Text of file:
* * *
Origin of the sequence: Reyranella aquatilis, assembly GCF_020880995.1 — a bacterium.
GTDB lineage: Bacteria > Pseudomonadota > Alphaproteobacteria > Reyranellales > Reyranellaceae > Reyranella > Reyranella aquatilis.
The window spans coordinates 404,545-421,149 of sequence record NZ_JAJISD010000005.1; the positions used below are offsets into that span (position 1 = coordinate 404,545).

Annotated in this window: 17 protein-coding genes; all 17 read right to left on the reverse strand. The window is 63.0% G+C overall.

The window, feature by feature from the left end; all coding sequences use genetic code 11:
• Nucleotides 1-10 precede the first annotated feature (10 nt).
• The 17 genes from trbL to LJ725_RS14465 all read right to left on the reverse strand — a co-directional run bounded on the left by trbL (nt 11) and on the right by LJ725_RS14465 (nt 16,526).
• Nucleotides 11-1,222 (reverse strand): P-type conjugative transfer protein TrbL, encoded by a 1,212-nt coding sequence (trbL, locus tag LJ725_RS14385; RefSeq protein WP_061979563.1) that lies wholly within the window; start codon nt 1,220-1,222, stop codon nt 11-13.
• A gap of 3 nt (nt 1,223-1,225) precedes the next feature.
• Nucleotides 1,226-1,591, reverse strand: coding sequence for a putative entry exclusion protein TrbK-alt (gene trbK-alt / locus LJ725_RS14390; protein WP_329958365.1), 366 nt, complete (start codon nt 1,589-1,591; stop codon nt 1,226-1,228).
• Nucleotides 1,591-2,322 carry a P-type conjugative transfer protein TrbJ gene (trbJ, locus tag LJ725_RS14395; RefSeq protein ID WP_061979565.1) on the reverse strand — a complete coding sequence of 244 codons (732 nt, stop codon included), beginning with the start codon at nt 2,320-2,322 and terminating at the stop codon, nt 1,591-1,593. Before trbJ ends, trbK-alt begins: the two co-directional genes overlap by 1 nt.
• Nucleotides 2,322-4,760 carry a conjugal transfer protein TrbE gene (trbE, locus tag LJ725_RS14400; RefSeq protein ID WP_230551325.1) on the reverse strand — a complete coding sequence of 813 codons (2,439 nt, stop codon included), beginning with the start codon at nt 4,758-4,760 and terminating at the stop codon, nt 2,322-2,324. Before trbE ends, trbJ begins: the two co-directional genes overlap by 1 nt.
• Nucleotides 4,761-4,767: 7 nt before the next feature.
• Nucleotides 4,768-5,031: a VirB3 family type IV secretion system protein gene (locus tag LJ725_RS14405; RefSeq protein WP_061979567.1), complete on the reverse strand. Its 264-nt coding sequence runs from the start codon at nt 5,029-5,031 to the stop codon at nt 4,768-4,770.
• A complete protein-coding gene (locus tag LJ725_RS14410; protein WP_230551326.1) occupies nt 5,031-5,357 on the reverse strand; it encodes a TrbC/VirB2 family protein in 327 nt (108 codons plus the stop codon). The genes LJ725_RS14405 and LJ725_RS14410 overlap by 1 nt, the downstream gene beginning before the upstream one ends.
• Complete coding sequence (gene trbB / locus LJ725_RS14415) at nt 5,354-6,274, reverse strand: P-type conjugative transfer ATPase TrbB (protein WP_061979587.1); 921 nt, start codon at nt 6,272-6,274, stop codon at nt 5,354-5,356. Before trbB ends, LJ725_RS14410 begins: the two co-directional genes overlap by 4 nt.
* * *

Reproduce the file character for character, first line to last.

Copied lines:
Origin of the sequence: Reyranella aquatilis, assembly GCF_020880995.1 — a bacterium.
GTDB lineage: Bacteria > Pseudomonadota > Alphaproteobacteria > Reyranellales > Reyranellaceae > Reyranella > Reyranella aquatilis.
The window spans coordinates 404,545-421,149 of sequence record NZ_JAJISD010000005.1; the positions used below are offsets into that span (position 1 = coordinate 404,545).

Annotated in this window: 17 protein-coding genes; all 17 read right to left on the reverse strand. The window is 63.0% G+C overall.

The window, feature by feature from the left end; all coding sequences use genetic code 11:
• Nucleotides 1-10 precede the first annotated feature (10 nt).
• The 17 genes from trbL to LJ725_RS14465 all read right to left on the reverse strand — a co-directional run bounded on the left by trbL (nt 11) and on the right by LJ725_RS14465 (nt 16,526).
• Nucleotides 11-1,222 (reverse strand): P-type conjugative transfer protein TrbL, encoded by a 1,212-nt coding sequence (trbL, locus tag LJ725_RS14385; RefSeq protein WP_061979563.1) that lies wholly within the window; start codon nt 1,220-1,222, stop codon nt 11-13.
• A gap of 3 nt (nt 1,223-1,225) precedes the next feature.
• Nucleotides 1,226-1,591, reverse strand: coding sequence for a putative entry exclusion protein TrbK-alt (gene trbK-alt / locus LJ725_RS14390; protein WP_329958365.1), 366 nt, complete (start codon nt 1,589-1,591; stop codon nt 1,226-1,228).
• Nucleotides 1,591-2,322 carry a P-type conjugative transfer protein TrbJ gene (trbJ, locus tag LJ725_RS14395; RefSeq protein ID WP_061979565.1) on the reverse strand — a complete coding sequence of 244 codons (732 nt, stop codon included), beginning with the start codon at nt 2,320-2,322 and terminating at the stop codon, nt 1,591-1,593. Before trbJ ends, trbK-alt begins: the two co-directional genes overlap by 1 nt.
• Nucleotides 2,322-4,760 carry a conjugal transfer protein TrbE gene (trbE, locus tag LJ725_RS14400; RefSeq protein ID WP_230551325.1) on the reverse strand — a complete coding sequence of 813 codons (2,439 nt, stop codon included), beginning with the start codon at nt 4,758-4,760 and terminating at the stop codon, nt 2,322-2,324. Before trbE ends, trbJ begins: the two co-directional genes overlap by 1 nt.
• Nucleotides 4,761-4,767: 7 nt before the next feature.
• Nucleotides 4,768-5,031: a VirB3 family type IV secretion system protein gene (locus tag LJ725_RS14405; RefSeq protein WP_061979567.1), complete on the reverse strand. Its 264-nt coding sequence runs from the start codon at nt 5,029-5,031 to the stop codon at nt 4,768-4,770.
• A complete protein-coding gene (locus tag LJ725_RS14410; protein WP_230551326.1) occupies nt 5,031-5,357 on the reverse strand; it encodes a TrbC/VirB2 family protein in 327 nt (108 codons plus the stop codon). The genes LJ725_RS14405 and LJ725_RS14410 overlap by 1 nt, the downstream gene beginning before the upstream one ends.
• Complete coding sequence (gene trbB / locus LJ725_RS14415) at nt 5,354-6,274, reverse strand: P-type conjugative transfer ATPase TrbB (protein WP_061979587.1); 921 nt, start codon at nt 6,272-6,274, stop codon at nt 5,354-5,356. Before trbB ends, LJ725_RS14410 begins: the two co-directional genes overlap by 4 nt.